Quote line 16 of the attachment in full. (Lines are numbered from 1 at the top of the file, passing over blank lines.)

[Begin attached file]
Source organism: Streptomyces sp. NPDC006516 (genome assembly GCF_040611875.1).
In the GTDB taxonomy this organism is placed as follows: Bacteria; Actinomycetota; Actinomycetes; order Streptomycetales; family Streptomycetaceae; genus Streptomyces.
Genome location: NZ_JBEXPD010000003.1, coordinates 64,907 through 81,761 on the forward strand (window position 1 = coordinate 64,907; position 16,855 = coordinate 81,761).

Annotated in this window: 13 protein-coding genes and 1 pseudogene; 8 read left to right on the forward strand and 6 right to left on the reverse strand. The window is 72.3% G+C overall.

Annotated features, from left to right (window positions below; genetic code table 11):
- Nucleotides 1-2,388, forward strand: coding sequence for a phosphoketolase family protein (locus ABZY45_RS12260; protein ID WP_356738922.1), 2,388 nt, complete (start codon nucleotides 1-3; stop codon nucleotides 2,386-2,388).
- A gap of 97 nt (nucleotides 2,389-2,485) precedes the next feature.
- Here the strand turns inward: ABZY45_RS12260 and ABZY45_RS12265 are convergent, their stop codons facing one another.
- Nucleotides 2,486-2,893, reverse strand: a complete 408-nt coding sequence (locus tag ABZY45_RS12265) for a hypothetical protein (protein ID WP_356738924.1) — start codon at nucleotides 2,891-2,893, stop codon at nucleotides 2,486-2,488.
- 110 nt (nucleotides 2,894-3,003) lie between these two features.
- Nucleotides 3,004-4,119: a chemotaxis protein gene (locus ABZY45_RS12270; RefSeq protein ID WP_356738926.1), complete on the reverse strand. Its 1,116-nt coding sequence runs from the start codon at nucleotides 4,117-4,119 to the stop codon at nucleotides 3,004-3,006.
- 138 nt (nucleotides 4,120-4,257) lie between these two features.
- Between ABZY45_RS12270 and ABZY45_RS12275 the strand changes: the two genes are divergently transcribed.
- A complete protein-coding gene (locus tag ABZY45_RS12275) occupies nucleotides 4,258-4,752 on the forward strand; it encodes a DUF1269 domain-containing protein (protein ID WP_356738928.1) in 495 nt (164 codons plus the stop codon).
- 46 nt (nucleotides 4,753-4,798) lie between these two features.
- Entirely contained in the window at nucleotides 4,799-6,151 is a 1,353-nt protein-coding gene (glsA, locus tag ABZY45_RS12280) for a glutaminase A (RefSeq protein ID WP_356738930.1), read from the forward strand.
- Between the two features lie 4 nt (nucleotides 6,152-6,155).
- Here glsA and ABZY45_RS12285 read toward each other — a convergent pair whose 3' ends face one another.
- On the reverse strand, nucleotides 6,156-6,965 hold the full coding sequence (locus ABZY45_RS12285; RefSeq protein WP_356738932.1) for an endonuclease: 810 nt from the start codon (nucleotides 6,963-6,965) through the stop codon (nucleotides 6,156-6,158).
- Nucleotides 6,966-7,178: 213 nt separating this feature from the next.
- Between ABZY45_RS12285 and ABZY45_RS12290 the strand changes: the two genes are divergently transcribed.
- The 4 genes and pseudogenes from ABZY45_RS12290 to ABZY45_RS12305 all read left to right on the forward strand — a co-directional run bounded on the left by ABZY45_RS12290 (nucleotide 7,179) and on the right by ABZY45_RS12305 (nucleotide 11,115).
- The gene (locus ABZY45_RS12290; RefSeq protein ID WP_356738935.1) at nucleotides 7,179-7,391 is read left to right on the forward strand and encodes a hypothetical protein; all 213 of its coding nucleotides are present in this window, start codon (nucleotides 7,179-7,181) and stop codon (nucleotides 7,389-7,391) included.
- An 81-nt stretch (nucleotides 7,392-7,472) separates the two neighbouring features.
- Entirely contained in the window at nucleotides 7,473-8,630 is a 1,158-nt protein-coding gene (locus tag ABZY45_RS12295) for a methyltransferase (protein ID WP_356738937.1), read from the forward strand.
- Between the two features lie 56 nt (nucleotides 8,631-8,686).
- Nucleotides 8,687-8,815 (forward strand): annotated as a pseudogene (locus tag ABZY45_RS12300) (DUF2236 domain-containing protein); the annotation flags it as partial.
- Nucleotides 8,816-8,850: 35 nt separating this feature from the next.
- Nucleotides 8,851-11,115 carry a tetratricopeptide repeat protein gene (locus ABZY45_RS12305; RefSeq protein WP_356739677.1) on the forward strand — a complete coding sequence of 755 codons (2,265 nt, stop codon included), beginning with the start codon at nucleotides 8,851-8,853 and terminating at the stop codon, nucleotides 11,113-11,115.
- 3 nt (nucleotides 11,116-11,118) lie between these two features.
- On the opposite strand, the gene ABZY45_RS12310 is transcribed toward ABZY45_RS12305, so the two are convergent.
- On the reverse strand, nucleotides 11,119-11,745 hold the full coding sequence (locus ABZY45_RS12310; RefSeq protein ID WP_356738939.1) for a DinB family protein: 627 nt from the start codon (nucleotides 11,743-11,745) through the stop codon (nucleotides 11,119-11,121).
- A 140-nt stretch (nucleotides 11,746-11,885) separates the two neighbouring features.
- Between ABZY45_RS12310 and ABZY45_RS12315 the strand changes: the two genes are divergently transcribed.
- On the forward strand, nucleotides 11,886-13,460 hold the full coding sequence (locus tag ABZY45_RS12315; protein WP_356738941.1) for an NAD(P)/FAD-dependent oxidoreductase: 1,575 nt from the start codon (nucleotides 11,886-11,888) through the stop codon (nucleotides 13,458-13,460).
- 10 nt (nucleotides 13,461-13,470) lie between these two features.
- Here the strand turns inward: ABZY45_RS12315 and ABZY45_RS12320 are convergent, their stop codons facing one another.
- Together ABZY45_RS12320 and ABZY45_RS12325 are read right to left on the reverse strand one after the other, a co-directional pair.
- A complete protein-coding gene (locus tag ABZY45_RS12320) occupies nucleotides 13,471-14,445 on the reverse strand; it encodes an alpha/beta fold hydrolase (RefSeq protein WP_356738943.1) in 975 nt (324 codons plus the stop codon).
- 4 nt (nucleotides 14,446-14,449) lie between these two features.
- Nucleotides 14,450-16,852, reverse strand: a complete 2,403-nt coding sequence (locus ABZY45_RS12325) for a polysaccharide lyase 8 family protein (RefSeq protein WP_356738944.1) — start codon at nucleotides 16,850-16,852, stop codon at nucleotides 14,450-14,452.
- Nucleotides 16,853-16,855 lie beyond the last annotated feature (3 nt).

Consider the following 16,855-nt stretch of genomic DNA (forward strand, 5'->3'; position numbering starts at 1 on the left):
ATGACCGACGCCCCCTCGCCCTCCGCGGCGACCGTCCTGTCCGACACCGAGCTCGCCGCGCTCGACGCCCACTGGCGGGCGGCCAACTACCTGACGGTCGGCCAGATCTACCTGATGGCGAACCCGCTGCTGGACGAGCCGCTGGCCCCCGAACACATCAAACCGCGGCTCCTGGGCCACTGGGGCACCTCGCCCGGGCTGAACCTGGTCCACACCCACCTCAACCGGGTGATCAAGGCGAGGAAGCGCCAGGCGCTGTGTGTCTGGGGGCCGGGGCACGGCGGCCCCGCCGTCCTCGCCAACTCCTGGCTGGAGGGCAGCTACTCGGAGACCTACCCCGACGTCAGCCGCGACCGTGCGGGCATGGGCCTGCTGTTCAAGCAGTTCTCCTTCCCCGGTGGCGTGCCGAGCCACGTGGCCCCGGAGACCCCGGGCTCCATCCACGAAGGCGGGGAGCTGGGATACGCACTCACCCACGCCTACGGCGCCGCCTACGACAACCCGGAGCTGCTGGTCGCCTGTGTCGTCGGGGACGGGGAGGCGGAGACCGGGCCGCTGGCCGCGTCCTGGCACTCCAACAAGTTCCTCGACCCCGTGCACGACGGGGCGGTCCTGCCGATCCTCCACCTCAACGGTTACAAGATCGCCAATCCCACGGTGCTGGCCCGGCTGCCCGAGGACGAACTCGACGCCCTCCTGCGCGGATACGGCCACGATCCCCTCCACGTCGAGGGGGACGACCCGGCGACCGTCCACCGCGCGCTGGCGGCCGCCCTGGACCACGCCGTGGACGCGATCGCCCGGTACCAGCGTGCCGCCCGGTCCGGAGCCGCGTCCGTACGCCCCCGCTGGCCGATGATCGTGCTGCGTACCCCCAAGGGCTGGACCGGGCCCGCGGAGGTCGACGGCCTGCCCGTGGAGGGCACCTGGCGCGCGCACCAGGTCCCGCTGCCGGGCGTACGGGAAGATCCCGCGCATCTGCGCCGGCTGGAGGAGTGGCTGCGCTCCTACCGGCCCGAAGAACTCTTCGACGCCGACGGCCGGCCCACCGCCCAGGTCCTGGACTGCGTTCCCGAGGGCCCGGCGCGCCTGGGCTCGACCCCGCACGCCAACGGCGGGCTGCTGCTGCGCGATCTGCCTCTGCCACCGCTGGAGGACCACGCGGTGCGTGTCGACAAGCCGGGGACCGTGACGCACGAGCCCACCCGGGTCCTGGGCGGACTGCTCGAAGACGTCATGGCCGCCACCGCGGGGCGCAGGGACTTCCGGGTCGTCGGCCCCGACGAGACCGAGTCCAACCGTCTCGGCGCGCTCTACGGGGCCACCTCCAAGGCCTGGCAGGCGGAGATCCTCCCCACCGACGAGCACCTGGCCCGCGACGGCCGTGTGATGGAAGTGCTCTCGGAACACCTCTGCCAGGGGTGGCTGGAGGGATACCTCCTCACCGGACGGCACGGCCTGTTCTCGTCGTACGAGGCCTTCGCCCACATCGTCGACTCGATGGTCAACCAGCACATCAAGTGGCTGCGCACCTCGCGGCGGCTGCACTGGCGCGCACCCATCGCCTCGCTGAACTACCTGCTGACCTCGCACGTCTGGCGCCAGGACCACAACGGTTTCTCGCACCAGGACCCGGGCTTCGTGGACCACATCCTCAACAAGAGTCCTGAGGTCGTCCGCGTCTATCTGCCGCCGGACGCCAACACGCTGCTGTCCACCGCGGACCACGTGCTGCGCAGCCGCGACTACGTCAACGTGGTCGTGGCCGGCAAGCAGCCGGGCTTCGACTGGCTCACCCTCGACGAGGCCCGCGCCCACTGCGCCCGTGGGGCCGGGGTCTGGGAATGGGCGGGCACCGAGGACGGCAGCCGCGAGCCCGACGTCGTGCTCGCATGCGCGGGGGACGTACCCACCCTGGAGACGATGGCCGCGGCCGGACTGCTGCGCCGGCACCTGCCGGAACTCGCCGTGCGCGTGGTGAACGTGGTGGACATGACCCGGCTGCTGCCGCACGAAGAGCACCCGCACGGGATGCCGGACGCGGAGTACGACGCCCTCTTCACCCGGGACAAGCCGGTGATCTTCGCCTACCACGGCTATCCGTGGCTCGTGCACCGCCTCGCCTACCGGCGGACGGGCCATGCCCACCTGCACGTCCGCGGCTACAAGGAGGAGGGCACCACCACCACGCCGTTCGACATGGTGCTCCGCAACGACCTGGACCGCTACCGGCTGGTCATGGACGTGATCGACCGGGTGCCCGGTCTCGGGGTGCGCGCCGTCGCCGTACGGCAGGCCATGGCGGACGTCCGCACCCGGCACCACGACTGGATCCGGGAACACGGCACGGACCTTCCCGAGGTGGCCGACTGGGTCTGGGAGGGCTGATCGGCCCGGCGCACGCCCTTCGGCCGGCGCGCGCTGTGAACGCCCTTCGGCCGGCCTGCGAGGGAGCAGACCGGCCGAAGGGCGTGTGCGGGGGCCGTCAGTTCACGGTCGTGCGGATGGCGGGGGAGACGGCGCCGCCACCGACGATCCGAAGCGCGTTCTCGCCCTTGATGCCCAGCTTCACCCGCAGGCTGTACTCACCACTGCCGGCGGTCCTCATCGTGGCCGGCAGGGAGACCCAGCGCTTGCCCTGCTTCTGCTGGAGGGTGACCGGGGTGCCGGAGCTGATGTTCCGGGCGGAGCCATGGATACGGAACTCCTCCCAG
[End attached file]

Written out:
- Entirely contained in the window at nucleotides 4,799-6,151 is a 1,353-nt protein-coding gene (glsA, locus tag ABZY45_RS12280) for a glutaminase A (RefSeq protein ID WP_356738930.1), read from the forward strand.